- Prohibit connecting to someone else’s Wi-Fi or unsecured network – connecting to an unsecured network is considered a hacking act! Good thing we didn’t know that before we left ;-)
- Prohibition of drug possession and trafficking – the mere possession of certain amounts of drugs even carries the death penalty! Admittedly, in recent years the death penalty for mere possession has been abandoned, but the provision still remains. Besides, Singapore is regarded as the country with the strictest laws when it comes to drugs. And good!
Not just the bans themselves…
Lest it be said that the state only bans, there are other forms of “discouraging citizens” from certain behaviors. And so, for example, to reduce car traffic in Singapore, the government has made it simply not worthwhile to buy them!
Car prices and fees are horrendously high that only the wealthiest citizens can afford them, but that’s not all. Added to this is the fact that the government has established that the number of cars and motorcycles cannot increase in Singapore from February 2018. Since 1990, to own a car you need a special license – a certificate, renewed every 10 years. There are a limited number of them, they are acquired by auction, and under current law for such a license to become vacant you need someone to deregister the car (it is also possible to renew the certificate, but only for another 7 years).
Fortunately, mass transportation works almost perfectly.
Also expensive is alcohol, and you have to pay customs duties for importing stimulants (alcohol and cigarettes).
We heard about many of these bans before departure, learned about a few during our stay and still a few only after our return. It didn’t hurt us in any way. We don’t litter on a daily basis, we don’t chew gum, we don’t pick flowers and we always flush the water ;-), yet many people remain outraged.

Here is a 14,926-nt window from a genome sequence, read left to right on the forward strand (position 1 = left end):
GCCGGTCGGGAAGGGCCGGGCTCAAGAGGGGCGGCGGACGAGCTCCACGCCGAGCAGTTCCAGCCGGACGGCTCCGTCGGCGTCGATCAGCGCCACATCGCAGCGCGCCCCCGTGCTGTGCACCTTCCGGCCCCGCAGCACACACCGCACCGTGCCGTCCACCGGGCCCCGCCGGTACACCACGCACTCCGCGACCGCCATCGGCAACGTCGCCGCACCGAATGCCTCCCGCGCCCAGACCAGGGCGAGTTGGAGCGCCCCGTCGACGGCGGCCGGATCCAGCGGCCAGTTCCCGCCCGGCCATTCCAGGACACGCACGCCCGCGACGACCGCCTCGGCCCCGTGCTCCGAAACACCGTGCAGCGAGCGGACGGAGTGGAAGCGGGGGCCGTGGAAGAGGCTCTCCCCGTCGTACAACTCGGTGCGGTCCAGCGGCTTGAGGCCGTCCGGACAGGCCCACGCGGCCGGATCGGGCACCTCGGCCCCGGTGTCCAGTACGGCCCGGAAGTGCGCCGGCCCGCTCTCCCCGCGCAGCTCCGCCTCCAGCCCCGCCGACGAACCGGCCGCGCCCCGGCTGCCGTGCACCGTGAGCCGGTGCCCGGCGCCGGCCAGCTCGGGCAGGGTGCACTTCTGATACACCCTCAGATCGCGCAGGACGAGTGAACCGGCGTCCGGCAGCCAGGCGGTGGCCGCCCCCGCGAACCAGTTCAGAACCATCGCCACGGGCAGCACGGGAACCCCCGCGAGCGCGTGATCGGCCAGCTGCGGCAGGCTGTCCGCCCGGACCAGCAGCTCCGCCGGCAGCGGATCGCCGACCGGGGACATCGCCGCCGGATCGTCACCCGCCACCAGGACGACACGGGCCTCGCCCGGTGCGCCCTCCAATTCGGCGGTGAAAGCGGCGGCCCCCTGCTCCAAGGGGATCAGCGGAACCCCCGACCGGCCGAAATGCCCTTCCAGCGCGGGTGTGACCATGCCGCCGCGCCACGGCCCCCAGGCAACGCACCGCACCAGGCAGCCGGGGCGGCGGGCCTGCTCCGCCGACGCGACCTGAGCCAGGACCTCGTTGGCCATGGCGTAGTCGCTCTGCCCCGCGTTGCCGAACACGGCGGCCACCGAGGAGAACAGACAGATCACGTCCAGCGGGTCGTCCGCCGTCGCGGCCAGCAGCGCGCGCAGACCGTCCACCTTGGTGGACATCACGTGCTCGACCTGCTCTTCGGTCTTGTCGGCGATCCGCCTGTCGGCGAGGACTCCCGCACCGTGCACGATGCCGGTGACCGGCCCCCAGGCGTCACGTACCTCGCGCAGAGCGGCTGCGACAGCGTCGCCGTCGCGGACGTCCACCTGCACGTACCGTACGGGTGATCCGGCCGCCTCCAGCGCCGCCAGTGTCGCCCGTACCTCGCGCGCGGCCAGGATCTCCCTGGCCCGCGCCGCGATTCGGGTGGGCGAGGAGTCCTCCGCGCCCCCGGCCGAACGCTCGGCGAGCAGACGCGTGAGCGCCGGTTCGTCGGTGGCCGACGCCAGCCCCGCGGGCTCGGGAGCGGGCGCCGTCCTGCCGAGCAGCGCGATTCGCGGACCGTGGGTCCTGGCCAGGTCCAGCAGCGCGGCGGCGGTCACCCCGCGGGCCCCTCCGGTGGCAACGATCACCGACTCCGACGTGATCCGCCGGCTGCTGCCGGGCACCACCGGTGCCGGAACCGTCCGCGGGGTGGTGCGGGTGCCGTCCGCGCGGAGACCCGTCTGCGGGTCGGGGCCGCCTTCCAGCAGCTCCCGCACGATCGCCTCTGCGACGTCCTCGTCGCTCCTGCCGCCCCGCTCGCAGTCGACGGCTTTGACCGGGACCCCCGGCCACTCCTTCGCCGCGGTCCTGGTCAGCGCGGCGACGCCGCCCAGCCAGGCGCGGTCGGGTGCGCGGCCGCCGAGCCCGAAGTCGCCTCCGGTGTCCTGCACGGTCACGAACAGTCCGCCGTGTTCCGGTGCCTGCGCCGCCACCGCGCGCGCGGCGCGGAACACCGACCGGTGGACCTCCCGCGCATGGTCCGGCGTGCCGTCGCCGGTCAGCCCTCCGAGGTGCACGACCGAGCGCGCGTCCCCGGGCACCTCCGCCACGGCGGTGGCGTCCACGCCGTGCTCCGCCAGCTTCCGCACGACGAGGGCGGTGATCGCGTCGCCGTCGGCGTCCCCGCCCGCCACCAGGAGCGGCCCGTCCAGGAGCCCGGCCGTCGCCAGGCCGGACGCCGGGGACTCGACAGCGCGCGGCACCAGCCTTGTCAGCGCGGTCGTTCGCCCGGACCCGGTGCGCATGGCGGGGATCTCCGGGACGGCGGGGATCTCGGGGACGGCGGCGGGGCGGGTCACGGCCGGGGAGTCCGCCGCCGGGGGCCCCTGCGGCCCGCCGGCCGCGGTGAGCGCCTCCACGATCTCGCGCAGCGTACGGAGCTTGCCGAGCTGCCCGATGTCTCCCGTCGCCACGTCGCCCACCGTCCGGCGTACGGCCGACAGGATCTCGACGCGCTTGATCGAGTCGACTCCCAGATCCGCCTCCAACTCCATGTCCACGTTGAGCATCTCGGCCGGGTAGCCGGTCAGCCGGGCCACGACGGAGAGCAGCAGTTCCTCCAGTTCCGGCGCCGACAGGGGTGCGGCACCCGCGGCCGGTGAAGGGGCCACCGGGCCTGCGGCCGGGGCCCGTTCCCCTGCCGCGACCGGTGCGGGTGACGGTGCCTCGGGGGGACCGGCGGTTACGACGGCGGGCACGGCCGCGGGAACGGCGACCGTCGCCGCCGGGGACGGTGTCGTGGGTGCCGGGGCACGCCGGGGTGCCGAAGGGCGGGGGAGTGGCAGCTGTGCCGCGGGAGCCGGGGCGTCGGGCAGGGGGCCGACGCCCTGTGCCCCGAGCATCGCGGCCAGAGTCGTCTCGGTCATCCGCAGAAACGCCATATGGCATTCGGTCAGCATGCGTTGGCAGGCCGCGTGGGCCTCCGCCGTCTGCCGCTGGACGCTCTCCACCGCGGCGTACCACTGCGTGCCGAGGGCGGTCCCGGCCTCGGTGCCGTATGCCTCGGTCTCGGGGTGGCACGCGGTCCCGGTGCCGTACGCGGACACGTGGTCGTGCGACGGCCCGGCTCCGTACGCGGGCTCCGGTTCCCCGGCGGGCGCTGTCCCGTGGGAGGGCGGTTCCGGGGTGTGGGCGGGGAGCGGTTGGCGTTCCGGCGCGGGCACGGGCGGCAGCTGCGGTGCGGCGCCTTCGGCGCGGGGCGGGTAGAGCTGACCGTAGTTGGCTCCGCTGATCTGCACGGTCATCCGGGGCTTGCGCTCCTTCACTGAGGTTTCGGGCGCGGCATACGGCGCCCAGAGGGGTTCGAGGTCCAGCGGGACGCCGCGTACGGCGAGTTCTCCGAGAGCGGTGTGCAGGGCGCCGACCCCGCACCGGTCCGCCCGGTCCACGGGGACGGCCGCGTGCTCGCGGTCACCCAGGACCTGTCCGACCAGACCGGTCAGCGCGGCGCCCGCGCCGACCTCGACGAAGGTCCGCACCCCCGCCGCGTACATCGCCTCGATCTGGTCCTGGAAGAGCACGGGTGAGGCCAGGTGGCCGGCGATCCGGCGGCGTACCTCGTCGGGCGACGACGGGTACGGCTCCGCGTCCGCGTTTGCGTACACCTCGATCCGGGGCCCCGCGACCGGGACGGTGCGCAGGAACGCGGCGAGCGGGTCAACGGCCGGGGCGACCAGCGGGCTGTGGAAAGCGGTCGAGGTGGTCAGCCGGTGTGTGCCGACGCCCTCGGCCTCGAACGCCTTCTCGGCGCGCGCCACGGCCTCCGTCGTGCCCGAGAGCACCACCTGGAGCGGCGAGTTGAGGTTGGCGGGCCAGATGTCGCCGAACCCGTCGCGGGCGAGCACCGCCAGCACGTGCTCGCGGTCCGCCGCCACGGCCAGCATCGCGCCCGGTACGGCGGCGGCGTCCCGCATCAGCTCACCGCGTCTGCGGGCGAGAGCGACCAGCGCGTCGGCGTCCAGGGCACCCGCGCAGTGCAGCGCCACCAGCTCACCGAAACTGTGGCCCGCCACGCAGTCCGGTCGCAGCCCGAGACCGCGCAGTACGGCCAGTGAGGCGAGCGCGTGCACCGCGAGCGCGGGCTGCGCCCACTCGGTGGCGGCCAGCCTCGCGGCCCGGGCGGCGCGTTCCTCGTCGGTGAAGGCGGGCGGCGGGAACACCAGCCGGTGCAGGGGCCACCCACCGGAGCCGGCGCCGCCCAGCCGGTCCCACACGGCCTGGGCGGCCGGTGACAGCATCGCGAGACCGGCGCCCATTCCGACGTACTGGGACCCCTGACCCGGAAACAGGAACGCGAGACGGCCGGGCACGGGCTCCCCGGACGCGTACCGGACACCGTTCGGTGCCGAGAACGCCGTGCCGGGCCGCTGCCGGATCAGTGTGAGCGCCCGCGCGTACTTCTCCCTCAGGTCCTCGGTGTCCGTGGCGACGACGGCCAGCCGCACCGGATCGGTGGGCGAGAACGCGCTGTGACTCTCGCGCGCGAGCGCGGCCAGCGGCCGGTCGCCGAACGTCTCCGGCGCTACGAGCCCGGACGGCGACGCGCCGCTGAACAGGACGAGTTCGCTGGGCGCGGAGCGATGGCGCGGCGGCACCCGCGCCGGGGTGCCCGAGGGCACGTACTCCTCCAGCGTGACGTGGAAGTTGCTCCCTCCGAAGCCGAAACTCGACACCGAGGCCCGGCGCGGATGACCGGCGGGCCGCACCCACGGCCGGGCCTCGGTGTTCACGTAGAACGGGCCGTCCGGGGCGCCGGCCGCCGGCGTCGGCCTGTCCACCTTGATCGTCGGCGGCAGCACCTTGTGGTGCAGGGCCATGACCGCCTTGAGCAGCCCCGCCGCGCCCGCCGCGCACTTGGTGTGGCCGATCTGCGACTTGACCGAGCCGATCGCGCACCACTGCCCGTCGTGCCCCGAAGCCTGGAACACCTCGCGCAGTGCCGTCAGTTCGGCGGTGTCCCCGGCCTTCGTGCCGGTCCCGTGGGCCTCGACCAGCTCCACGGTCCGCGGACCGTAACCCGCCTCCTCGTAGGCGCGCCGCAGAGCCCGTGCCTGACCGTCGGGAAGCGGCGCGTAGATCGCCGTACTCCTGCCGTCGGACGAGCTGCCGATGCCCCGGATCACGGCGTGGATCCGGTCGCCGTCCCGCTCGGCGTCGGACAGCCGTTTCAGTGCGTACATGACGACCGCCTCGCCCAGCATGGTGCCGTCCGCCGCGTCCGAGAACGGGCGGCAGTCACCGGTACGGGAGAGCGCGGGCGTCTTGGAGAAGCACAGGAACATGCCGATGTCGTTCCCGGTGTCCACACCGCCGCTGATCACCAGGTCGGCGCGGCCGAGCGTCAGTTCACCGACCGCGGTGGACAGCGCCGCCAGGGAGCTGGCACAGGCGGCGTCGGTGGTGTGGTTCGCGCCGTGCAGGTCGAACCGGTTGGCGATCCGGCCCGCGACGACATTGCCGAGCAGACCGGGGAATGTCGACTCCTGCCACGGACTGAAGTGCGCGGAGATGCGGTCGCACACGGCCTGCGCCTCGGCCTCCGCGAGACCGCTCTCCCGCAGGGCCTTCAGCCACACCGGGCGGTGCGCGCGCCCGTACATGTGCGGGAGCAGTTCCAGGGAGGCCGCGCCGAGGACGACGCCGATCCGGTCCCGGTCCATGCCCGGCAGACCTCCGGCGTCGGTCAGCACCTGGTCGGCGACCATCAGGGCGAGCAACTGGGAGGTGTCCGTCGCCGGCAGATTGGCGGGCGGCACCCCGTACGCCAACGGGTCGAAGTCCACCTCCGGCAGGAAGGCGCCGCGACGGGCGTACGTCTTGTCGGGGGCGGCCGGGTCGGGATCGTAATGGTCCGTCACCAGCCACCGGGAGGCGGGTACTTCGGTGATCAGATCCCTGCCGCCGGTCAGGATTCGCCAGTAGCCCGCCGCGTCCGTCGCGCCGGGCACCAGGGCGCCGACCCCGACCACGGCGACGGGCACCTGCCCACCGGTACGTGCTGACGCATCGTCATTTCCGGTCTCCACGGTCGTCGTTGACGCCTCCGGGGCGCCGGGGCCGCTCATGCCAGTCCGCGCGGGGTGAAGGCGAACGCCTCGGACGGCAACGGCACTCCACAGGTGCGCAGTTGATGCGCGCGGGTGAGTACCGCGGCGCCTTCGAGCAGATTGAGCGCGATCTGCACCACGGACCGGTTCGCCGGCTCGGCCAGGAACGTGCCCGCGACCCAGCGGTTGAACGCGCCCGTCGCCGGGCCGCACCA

The only thing that might be outrageous is the amount and type of fines, but that’s a discussion for another post.
We just need to be aware that when going to a country like Singapore, we need to familiarize ourselves with the laws here and fully respect and honor them.
Read more about Singapore and what to see in our post Singapore – TOP 9 places you must see!
Sources and further reading:
Are you interested in the topic? :) So we recommend additional interesting materials on this topic:
Numerous signs, placards, information leaflets, magnets in Singapore :)
Singapore Customs – Controlled & Prohibited Goods for Imports
Singapore – the state of prohibition – NG
Human rights in Singapore – Wikipedia
LGBT Rights in Singapore – Wikipedia
There will be no more cars in Singapore. This is what the authorities have decided – Forbes
A few words about car prices in Singapore – specjalski.pl